Hamilton's extraordinary investigations connected with the solution of algebraic equations of the fifth degree, and his examination of the results arrived at by N. H. Abel, G. B. Jerrard, and others in their researches on this subject, form another contribution to science. There is next Hamilton's paper on Fluctuating Functions, a subject which, since the time of J. Fourier, has been of immense and ever increasing value in physical applications of mathematics. There is also the extremely ingenious invention of the hodograph. Of his extensive investigations into the solutions (especially by numerical approximation) of certain classes of physical differential equations, only a few items have been published, at intervals, in the Philosophical Magazine.

Besides all this, Hamilton was a voluminous correspondent. Often a single letter of Hamilton's occupied from fifty to a hundred or more closely written pages, all devoted to the minute consideration of every feature of some particular problem; for it was one of the peculiar characteristics of Hamilton's mind never to be satisfied with a general understanding of a question; Hamilton pursued the problem until he knew it in all its details. Hamilton was ever courteous and kind in answering applications for assistance in the study of his works, even when his compliance must have cost him much time. He was excessively precise and hard to please with reference to the final polish of his own works for publication; and it was probably for this reason that he published so little compared with the extent of Hamilton's investigations.

Death and afterwards

Hamilton retained his faculties unimpaired to the very last, and steadily continued till within a day or two of his death, which occurred on the 2nd of September 1865, the task of finishing the “Elements of Quaternions” which had occupied the last six years of his life.

Hamilton is recognized as one of Ireland's leading scientists and, as Ireland becomes more aware of its scientific heritage, he is increasingly celebrated. There is a research institute named for him at NUI Maynooth and the Royal Irish Academy holds an annual public Hamilton lecture at which Murray Gell-Mann, Andrew Wiles and Timothy Gowers have all spoke. 2005 is the 200th anniversary of Hamilton's birth and the Irish government has designated this the Hamilton Year, celebrating Irish science. Trinity College Dublin intends to mark the year by launching a the Hamilton Mathematics Institute TCD, a mathematics institute modelled on, for example, the Isaac Newton Institute in Cambridge.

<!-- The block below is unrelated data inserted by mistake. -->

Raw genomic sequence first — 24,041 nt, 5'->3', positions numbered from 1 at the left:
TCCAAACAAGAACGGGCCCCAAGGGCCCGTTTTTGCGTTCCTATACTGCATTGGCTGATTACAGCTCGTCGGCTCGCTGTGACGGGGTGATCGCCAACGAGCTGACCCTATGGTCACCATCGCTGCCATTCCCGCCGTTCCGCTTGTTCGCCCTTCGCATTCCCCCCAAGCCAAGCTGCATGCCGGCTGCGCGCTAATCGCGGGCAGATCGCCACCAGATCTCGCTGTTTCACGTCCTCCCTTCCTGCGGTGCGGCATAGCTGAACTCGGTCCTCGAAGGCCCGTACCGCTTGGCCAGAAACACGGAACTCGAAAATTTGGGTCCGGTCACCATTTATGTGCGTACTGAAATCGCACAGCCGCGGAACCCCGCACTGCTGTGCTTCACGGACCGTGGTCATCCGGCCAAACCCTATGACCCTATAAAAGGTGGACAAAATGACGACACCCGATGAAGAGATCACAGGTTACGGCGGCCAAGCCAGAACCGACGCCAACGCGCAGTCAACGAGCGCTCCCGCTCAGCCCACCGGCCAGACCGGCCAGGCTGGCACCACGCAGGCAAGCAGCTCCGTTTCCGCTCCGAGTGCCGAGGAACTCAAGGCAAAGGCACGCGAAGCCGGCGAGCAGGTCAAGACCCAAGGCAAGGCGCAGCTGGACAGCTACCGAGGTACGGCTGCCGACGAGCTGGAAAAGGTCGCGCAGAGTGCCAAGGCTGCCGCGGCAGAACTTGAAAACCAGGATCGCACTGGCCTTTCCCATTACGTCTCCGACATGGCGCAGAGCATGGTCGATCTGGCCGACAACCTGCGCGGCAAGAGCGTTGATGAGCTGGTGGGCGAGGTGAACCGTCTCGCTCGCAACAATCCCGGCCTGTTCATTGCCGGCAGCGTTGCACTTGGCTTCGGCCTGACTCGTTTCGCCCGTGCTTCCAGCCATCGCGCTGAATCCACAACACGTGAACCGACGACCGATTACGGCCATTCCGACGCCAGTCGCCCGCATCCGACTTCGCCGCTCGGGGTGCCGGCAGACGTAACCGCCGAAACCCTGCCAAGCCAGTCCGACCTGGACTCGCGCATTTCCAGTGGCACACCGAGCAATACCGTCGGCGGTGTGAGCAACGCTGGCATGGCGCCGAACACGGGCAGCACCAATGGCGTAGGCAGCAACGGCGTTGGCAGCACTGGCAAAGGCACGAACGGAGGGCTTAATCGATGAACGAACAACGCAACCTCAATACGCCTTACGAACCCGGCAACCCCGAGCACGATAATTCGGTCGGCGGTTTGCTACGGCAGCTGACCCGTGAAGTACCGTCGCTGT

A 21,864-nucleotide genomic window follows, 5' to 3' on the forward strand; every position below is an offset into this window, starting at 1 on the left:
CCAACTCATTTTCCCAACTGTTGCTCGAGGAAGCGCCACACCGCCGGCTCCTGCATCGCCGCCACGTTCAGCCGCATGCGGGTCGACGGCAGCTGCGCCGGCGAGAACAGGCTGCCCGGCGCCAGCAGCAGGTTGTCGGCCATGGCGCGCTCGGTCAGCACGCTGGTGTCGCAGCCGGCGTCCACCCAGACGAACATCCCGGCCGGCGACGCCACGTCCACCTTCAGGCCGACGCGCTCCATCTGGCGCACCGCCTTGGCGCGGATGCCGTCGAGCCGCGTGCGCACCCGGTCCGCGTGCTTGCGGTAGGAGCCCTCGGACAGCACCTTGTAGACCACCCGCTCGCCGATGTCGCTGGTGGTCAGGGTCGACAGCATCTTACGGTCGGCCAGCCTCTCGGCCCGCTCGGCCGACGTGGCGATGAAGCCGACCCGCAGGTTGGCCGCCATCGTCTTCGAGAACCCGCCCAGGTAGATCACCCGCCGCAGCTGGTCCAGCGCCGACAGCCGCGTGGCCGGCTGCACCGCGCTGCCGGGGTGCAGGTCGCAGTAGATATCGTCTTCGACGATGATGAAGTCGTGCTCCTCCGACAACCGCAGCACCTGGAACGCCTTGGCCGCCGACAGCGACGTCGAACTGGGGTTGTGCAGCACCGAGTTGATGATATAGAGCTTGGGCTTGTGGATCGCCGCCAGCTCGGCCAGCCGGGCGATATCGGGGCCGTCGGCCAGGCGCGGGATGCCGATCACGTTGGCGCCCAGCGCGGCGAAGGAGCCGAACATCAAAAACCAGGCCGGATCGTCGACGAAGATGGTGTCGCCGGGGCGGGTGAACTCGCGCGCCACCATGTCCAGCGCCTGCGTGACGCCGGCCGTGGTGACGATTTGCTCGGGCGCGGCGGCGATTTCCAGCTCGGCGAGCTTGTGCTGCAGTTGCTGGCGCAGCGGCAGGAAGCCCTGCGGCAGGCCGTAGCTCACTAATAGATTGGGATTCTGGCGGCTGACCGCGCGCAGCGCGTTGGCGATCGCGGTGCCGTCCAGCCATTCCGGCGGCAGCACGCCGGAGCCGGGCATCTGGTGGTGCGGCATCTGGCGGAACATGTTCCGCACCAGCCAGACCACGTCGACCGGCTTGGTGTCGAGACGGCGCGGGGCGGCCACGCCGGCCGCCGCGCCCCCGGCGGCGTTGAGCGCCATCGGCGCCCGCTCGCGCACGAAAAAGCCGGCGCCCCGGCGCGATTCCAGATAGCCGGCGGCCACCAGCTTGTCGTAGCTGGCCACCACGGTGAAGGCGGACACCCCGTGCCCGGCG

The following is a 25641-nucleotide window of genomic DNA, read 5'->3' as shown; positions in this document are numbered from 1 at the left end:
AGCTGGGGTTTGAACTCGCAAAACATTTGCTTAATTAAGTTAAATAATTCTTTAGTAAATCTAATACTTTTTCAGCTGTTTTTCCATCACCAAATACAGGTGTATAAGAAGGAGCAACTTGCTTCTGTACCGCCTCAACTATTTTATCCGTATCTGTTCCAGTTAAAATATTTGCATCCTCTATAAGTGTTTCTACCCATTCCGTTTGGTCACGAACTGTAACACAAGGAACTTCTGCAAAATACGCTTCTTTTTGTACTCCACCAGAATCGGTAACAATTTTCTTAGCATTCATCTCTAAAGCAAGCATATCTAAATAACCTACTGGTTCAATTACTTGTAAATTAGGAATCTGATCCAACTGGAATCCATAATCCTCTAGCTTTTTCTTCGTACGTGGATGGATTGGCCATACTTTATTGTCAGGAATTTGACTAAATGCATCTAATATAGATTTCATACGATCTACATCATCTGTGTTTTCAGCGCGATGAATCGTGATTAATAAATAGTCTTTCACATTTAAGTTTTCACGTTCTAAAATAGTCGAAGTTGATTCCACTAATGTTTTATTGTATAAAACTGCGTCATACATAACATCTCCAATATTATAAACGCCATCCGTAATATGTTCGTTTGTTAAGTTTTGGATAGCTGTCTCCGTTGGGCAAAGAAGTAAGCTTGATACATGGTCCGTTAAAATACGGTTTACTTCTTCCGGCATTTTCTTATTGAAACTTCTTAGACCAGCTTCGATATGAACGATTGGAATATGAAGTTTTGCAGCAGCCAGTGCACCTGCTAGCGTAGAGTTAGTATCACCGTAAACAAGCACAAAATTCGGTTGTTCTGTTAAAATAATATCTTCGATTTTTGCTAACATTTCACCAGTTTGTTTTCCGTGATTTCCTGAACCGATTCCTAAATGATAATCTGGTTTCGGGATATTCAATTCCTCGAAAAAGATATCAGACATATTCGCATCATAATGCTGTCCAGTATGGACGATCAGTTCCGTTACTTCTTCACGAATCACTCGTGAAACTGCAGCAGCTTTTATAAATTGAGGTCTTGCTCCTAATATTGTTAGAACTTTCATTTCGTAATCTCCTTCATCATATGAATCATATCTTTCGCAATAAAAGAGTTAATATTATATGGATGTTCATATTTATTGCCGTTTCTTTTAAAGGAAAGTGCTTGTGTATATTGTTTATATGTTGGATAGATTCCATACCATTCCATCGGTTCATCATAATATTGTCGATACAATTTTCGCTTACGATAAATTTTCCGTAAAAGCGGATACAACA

Commemorations of Hamilton


  • "Time is said to have only one dimension, and space to have three dimensions. ... The mathematical quaternion partakes of both these elements; in technical language it may be said to be "time plus space", or "space plus time": and in this sense it has, or at least involves a reference to, four dimensions. And how the One of Time, of Space the Three, Might in the Chain of Symbols girdled be." — William Rowan Hamilton (Quoted in Robert Percival Graves' "Life of Sir William Rowan Hamilton" (3 vols., 1882, 1885, 1889))
  • "He used to carry on, long trains of algebraic and arithmetical calculations in his mind, during which he was unconscious of the earthly necessity of eating; we used to bring in a ‘snack’ and leave it in his study, but a brief nod of recognition of the intrusion of the chop or cutlet was often the only result, and his thoughts went on soaring upwards." — William Edwin Hamilton (his elder son)

External links, references, and resources


  • Hamilton, William Rowan (Royal Astronomer Of Ireland), "Introductory Lecture on Astronomy (". Dublin University Review and Quarterly Magazine Vol. I, Trinity College, January 1833.
  • Hamilton, William Rowan, "Lectures on Quaternions (". Royal Irish Academy, 1853.
  • David R. Wilkins's collection of Hamilton's Mathematical Papers ( Rowan Hamilton

es:William Rowan Hamilton fr:William Rowan Hamilton is:William Rowan Hamilton nl:William Rowan Hamilton ja:ウィリアム・ローワン・ハミルトン pl:William Rowan Hamilton pt:William Rowan Hamilton sl:William Rowan Hamilton sv:William Rowan Hamilton zh:威廉·盧雲·哈密頓